Flyers too expect to much for what they pay in fares. I remember many years ago on a TWA 707 coast to coast flight, the leg room was more than adequate and a steak dinner in coach.
The new normal is here to stay, all hail the stockholders.
If you want a low CASM at any cost, surely an A330 in 9 wide must beat a 787 hands down.
And the seats had ashtrays which you were allowed to use!
“Greedy airlines”? You mean Boeing’s customers who are trying to make a buck, surely?
Not to mention cheap travelers!
Count me in, If I have to go I need to go cheap.
Will sacrifice as much comfort to do so as I can.
Of course being outsourced in todays wonderful modern economy tends to make one feel that way (or the pocket book more correctly)
I went looking for the LNR comparison 787-8 v A330 neo but found this instead
‘We revealed earlier that Boeing is planning a lighter weight 777-8, reducing the planned 9,400nm range to 8,500nm to more closely match the A350-900’s weight and specification. ‘
What happened instead was the 787-8 was left to wither as the two bigger models were effectively a major redesign.
I saw one sentence that was prophetic
“Airbus used a fuel assumption of $2.50 per gallon……We challenged the assumption of $2.50 fuel as unrealistic, unaware as we were of anywhere fuel could be purchased for this price.” This was written july 2013
A view that I expressed before is that Airbus should focus on the 350 fuselage etc as basis for future developments.
The most important could be the development of a new smaller (~380 m2) and lighter wing as well as wing box (centre section?).
Using these and ~75-80K-Lb engines, two sub-variants could be developed;
1)350-800New: 280 pax, 8000Nm and,
2)350-950X: (3.5m stretch), 340 pax; 6500Nm.
These should outperform the 787-9/10’s in most areas.
The ‘smaller lighter’ versions you talk about never see the light of day , refer the lighter 787 LNR talked about Boeing doing. Over the longer period its the initial launch version which gradually superseded in the markets eyes, eg 767-200, 777-200, 330-200, and even now the 787-8.
It should be a better aircraft and wanted more by airlines than an A330NEO?
Further to the comment that perhaps the 787 program should be seen as a giant R&D project–I once heard it said that rather than a simple financial failure, the Concorde was a dress rehearsal for Airbus.
Boeing did not learn much beyond what was available as “state of the art” knowledge. 787 cost was “friction” not “creation”.
The tech proved out to be brilliantly done.
the management was a total balls up.
787 cockpit has spun off to the KC46, likely to the 797 and future.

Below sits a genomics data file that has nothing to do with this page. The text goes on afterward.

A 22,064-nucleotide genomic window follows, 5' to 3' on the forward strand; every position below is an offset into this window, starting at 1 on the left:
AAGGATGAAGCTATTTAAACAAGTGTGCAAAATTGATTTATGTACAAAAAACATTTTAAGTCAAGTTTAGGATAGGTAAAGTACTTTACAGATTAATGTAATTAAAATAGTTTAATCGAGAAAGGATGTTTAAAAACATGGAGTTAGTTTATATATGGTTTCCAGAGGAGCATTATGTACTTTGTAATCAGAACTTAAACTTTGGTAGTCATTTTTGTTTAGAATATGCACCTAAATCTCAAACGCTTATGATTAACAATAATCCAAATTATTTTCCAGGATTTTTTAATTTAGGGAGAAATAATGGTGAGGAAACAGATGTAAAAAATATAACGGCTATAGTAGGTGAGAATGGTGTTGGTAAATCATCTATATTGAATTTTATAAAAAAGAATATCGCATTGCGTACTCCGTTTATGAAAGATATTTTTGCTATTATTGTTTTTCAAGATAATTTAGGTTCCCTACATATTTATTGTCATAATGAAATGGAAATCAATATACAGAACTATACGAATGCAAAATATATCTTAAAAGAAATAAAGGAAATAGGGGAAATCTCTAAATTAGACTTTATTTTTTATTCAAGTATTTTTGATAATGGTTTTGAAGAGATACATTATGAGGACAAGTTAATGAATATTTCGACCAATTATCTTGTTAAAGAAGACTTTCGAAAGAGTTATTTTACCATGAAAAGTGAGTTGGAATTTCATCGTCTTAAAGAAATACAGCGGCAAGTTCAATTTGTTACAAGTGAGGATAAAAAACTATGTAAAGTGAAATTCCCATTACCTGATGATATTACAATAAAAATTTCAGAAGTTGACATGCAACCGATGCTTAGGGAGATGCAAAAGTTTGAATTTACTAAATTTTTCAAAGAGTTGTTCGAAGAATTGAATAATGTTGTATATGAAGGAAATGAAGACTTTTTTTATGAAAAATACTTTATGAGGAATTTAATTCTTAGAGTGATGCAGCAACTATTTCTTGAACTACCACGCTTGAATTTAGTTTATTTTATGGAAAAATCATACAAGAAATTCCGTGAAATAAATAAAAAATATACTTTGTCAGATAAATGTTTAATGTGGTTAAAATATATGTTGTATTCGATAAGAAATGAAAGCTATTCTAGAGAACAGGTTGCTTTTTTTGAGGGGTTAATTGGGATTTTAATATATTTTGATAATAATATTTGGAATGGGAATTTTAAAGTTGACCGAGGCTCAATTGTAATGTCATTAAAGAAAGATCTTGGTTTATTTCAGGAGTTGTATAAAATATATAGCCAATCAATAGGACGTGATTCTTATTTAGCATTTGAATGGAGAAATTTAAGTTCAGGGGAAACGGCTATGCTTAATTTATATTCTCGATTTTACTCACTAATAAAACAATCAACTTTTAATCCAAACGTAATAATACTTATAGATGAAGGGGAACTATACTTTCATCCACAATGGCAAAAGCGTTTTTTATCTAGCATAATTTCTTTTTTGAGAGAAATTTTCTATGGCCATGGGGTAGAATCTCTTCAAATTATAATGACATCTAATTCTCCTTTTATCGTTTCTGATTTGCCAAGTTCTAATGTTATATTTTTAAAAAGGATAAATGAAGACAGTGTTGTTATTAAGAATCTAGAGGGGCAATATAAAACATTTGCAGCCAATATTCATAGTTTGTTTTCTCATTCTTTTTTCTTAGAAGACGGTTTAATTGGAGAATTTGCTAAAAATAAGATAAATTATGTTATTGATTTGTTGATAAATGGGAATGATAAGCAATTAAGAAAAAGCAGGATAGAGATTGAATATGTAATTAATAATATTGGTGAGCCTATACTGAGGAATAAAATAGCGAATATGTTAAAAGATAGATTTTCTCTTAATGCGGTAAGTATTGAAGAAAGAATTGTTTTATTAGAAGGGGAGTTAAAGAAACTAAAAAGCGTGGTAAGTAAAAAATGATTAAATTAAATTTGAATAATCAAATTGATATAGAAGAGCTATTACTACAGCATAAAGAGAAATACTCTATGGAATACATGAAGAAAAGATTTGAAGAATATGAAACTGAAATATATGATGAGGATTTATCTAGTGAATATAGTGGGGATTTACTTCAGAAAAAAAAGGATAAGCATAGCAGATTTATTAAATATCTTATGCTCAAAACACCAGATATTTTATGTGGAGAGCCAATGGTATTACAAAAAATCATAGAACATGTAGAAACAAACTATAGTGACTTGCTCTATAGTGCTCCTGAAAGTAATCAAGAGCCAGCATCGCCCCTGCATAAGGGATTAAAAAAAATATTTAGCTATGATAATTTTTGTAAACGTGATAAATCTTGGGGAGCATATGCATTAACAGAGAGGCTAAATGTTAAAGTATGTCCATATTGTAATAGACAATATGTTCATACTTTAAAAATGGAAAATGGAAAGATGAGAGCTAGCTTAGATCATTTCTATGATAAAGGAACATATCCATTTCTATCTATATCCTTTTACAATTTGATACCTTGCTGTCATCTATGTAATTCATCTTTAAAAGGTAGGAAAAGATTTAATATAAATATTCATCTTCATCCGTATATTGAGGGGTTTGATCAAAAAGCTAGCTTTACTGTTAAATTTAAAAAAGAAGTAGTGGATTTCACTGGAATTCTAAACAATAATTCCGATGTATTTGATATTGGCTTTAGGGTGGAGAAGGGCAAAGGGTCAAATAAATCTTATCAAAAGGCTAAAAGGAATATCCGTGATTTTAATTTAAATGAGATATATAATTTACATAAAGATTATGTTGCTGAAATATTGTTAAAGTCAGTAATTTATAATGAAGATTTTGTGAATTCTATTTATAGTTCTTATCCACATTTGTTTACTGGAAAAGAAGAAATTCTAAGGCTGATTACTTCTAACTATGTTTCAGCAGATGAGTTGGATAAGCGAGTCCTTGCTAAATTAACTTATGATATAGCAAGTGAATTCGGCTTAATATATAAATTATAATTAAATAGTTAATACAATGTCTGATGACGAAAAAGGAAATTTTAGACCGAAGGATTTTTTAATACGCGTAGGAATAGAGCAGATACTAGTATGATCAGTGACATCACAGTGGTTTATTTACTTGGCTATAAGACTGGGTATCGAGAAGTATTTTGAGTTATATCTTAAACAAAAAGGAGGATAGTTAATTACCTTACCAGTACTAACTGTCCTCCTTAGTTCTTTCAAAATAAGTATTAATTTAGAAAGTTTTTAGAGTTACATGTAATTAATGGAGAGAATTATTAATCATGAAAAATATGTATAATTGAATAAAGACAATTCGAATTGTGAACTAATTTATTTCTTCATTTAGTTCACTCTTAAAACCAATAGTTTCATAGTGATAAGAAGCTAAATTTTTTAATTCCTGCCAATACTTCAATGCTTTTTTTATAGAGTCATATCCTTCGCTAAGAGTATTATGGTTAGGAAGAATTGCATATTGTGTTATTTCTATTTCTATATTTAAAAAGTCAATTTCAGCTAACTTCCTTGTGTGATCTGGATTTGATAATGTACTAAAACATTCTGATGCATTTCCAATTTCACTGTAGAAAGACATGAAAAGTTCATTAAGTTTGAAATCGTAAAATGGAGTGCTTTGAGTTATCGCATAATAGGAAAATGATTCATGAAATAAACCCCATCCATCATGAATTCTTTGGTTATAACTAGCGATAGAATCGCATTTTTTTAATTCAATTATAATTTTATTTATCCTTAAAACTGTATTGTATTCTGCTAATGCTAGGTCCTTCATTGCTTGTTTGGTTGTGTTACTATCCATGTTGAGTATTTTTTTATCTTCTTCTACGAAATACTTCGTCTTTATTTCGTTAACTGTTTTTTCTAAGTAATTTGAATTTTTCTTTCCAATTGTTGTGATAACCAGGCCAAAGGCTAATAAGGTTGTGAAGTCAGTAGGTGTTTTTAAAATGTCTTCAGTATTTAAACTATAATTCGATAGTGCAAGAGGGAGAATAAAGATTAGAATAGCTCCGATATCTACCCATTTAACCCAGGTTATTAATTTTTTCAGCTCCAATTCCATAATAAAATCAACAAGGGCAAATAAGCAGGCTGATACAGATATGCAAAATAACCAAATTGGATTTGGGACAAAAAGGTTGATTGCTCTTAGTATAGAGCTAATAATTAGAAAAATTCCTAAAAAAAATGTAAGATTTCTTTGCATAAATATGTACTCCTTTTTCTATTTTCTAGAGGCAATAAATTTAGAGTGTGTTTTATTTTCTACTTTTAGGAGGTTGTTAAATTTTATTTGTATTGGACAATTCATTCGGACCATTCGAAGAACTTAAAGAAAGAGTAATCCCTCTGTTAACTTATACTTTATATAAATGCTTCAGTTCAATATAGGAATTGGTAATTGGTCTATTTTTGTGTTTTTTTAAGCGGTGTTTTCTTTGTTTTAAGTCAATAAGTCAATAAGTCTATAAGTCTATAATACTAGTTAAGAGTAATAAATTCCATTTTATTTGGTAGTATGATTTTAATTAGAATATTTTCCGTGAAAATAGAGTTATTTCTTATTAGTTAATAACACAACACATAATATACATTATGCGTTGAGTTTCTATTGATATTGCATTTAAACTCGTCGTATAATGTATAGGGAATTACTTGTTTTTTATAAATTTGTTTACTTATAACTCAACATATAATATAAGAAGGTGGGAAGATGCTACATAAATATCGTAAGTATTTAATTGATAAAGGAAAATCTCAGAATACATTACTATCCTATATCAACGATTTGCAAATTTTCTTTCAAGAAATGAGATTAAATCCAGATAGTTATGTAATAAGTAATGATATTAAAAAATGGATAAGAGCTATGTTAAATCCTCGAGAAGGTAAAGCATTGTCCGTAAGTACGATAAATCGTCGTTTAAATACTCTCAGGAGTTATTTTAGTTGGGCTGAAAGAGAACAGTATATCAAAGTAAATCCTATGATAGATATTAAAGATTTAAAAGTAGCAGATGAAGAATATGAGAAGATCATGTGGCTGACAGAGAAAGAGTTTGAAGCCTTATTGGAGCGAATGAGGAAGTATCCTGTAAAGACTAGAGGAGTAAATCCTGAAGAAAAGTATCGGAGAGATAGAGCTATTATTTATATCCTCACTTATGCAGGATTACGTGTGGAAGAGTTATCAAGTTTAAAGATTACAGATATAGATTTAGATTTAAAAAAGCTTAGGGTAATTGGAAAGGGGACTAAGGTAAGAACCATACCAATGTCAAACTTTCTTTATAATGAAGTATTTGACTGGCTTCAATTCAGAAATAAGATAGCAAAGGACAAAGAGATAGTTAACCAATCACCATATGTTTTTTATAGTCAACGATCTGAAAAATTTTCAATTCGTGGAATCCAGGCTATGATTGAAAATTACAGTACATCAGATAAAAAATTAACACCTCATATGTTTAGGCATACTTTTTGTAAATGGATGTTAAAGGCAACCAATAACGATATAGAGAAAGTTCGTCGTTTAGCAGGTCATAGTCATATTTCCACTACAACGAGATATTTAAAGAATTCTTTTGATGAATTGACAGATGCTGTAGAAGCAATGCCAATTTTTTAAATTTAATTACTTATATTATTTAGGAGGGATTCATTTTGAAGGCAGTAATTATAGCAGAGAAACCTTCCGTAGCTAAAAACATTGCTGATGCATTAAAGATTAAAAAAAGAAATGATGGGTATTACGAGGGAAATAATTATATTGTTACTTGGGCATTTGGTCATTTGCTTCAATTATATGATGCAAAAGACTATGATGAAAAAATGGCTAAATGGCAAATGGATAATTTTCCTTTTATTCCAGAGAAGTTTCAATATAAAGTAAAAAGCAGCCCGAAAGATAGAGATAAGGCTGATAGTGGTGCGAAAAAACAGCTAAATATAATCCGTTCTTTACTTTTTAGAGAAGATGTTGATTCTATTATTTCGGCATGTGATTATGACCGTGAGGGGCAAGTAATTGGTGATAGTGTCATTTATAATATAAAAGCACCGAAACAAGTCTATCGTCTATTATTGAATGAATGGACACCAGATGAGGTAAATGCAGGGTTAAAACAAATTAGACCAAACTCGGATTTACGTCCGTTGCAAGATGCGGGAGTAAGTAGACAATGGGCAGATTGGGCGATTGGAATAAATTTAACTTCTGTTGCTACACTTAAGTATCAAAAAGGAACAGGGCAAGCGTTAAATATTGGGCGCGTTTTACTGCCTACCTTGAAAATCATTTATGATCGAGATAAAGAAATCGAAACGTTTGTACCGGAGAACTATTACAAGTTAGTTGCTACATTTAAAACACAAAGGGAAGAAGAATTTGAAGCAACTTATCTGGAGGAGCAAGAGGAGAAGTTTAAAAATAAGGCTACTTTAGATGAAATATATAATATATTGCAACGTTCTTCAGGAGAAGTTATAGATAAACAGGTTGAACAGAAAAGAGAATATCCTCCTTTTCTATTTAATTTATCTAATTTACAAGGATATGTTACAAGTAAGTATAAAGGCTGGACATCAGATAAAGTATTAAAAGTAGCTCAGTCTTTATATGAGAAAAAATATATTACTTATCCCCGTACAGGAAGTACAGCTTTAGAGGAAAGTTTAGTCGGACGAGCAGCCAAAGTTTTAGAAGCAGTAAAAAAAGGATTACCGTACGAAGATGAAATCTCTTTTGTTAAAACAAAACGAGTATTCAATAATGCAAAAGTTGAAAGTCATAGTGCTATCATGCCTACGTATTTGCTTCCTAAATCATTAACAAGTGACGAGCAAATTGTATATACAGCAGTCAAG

The tech was proven and can now see where improvements can be made.
Still to be seen is management lessons, have to see on that.
In contrast to many of the people who post here, who are very critical of everything that Boeing does or has done, and seem to think that Boeing is poorly positioned for the future, the US Stock Market’s collective opinion on Boeing’s past and future performance is quite positive. The following quotes are from the article at the link below.
“Boeing’s performance this year is the best in the Dow, topping Apple’s 27 percent year-to-date gain. The stock is up 1 percent in premarket trading Friday.”
“JPMorgan upgraded shares of Boeing, which are up 33 percent for 2017 through Thursday, saying the stock is still cheap and the aerospace leader will benefit from many industry tailwinds this year.”
If buybacks and dividends help contribute to the stock of a company being the top performing stock in the Dow, perhaps they are not an evil or stupid thing? Might this be especially true in economies where you have to raise, for the most part, your own capital to fund future developments rather than going to the government for bailouts or startup funding? Personally, I know that I am constantly replacing poorly or mediocre performing assets in my investment portfolio with assets that I believe will perform better. The basic reason for this is that is I invest for profit, not to fund charity projects (I do make substantial charity contributions every year, but to traditional charities, not to poorly or mediocre performing companies) or to support “favorite” companies. If that makes me evil, then I am proud to be called evil, and would rather be evil at the 33% annual gain level than at the 10% or 20% annual gain level. Whose predictions for Boeing’s future are more accurate? The naysayers of Leeham, or the collective wisdom (or lack thereof) of the US stock market? Time will tell. Personally, I think that Boeing was (clearly given todays price) a good buy in January, but is now so expensive that it is fairly unlikely that it can duplicate its year to date performance going forward.